A duo of researchers and fellows at Samsung Electronics have, in an industry-first, proved the potential of Quantum dot light-emitting diodes (QLEDs) for commercial purposes in a new study. On November 27 (London), this study on the commercialization of QLEDs was published by Nature, the world’s leading multidisciplinary science journal.
Quantum dots are nanoscale semiconducting crystals that have unique optical and electronic properties due to quirks of quantum mechanics. Since their development in the 1980s, scientists have been finding many uses for them in optical devices. Unfortunately, as Efros notes, they suffer from two problems that have prevented them from being fully utilized. The first is that they are based on cadmium, a toxic heavy metal. The second is the QD phosphors that are used in display devices—they are not self- emissive, which means they need to be replaced by QD light-emitting diodes in order for them to be competitively efficient. Notably current Samsung QLED TV screens do not use the QLEDs as a source of light—instead, LCDs produce backlight which is then absorbed by a film of quantum dots. In this new effort, the group at Samsung has made progress towards addressing both problems. Their development comes just a month after the company announced that it was planning on investing $11 billion in the technology over the next five years.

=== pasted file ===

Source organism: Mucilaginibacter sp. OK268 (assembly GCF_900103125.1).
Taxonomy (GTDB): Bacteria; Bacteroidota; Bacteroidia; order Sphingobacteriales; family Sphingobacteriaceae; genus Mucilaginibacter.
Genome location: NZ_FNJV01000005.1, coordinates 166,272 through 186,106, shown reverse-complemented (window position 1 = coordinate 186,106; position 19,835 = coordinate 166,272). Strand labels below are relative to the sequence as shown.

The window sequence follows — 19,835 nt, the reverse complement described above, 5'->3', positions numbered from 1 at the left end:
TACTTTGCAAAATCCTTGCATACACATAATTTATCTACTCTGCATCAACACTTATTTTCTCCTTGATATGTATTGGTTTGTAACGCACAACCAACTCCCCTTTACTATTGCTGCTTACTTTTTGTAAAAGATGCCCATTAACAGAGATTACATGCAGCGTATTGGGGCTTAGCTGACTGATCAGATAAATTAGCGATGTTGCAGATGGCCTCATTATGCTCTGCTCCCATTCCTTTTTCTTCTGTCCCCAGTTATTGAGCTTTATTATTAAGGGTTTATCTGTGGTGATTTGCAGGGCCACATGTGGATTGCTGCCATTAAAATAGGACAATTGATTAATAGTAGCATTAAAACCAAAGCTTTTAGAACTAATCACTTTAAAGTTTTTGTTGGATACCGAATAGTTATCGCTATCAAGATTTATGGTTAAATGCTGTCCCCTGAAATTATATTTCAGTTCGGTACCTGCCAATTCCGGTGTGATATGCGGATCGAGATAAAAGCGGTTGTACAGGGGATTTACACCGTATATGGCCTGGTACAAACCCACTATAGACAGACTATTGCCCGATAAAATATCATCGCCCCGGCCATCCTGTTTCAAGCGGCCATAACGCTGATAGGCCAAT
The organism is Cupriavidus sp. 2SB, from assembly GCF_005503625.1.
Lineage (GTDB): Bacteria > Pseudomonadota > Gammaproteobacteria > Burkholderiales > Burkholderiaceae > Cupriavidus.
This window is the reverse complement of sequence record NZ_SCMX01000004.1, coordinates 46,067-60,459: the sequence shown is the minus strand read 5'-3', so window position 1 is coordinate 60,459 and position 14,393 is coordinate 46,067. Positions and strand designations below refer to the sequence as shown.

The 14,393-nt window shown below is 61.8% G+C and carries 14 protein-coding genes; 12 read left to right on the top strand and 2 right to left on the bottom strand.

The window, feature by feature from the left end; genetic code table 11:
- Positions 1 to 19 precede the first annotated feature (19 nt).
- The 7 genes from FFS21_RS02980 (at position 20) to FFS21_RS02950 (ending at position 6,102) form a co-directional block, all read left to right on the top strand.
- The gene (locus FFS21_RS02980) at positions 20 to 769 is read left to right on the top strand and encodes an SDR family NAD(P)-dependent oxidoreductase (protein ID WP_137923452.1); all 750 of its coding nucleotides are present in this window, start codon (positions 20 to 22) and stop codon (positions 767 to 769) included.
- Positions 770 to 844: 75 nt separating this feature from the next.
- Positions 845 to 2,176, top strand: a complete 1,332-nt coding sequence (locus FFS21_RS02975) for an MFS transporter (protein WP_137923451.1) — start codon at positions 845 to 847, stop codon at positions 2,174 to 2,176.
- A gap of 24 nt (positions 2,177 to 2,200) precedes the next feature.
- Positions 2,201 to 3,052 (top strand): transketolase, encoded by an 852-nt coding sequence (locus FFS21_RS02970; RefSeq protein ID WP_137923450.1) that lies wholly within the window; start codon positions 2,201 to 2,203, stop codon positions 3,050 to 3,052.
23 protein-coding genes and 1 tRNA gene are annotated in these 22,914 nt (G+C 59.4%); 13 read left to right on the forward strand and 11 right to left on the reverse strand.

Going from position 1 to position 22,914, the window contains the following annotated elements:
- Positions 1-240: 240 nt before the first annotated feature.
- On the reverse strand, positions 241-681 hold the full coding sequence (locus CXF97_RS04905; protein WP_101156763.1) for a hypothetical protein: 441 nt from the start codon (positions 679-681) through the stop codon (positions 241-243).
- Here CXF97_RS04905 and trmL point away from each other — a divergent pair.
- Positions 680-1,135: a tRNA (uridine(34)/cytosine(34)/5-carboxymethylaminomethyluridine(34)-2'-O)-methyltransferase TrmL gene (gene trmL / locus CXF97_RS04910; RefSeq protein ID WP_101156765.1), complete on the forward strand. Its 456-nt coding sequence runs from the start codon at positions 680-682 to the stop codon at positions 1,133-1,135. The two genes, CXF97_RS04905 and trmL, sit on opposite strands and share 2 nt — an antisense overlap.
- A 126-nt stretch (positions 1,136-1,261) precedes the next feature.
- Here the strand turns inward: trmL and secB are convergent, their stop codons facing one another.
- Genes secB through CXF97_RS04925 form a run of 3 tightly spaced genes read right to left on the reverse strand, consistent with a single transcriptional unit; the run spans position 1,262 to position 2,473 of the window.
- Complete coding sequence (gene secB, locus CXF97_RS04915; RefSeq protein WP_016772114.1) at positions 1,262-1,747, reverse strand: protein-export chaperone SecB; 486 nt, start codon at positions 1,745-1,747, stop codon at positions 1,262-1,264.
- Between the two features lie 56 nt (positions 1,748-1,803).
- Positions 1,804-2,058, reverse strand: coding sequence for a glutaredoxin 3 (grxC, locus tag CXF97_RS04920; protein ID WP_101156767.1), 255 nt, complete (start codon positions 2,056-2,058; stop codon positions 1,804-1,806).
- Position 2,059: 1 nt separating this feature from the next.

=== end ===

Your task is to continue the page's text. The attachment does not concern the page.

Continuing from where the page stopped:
The authors of this groundbreaking project are Dr. Eunjoo Jang, Samsung Fellow, and Dr. Yu-Ho Won, a Principal Researcher at the Samsung Advanced Institute of Technology. By improving the structure of Quantum Dots, the team managed to hugely improve quantum efficiency, as well as extend the lifetime of the QLED element. The team found, at the conclusion of their study, that their method had improved quantum efficiency by 21.4% and increased the QLED lifetime to a million hours.
“Thanks to Samsung’s distinctive core material technology, we were able to work towards exploring the potentials of next-generation displays,” noted Dr. Jang. “Going forward, we are looking to expand the range of development of ecofriendly displays by adopting Quantum Dots in new structures.”
“This study has enabled the production of Quantum Dots with high efficiency regardless of shell thickness by providing a better understanding of the mechanism that produces Quantum Dots,” added Dr. Won.
In 2015, Samsung launched its Cadmium-free (Cd-free) Quantum Dot TV and continues to lead the development of next generation eco-friendly displays, having obtained over 170 patents on element structure to this end.
Read the original article on Samsung Global Newsroom.